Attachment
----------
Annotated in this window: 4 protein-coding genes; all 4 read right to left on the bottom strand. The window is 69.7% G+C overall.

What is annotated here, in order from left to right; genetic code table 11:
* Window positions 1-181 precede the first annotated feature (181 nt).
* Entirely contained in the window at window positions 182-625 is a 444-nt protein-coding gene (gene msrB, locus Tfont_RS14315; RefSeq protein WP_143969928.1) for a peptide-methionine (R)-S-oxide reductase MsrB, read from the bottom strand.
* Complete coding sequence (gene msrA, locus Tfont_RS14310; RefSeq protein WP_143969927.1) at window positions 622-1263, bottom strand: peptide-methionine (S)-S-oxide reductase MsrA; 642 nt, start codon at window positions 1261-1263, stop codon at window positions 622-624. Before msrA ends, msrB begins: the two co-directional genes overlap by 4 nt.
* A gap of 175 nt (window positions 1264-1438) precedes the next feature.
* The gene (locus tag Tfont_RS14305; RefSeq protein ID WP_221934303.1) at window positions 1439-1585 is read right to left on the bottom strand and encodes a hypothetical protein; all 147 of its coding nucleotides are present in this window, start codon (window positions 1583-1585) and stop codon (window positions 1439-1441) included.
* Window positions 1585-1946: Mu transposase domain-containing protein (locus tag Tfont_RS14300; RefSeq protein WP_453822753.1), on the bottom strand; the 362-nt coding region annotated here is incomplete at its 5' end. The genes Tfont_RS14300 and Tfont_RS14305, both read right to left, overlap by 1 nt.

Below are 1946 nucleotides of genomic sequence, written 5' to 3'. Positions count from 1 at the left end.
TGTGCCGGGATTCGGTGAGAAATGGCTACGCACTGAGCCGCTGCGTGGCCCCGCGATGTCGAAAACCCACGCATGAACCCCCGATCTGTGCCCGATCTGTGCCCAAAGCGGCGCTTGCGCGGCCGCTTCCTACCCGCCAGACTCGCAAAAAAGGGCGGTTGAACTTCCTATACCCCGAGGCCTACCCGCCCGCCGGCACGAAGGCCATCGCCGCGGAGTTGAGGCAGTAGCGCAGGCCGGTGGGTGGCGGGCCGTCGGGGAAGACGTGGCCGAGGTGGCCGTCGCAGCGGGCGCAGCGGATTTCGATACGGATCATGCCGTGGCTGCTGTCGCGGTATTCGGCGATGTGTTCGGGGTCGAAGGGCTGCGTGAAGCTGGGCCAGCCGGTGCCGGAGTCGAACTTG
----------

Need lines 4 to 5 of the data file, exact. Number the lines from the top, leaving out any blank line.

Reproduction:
* Entirely contained in the window at window positions 182-625 is a 444-nt protein-coding gene (gene msrB, locus Tfont_RS14315; RefSeq protein WP_143969928.1) for a peptide-methionine (R)-S-oxide reductase MsrB, read from the bottom strand.
* Complete coding sequence (gene msrA, locus Tfont_RS14310; RefSeq protein WP_143969927.1) at window positions 622-1263, bottom strand: peptide-methionine (S)-S-oxide reductase MsrA; 642 nt, start codon at window positions 1261-1263, stop codon at window positions 622-624. Before msrA ends, msrB begins: the two co-directional genes overlap by 4 nt.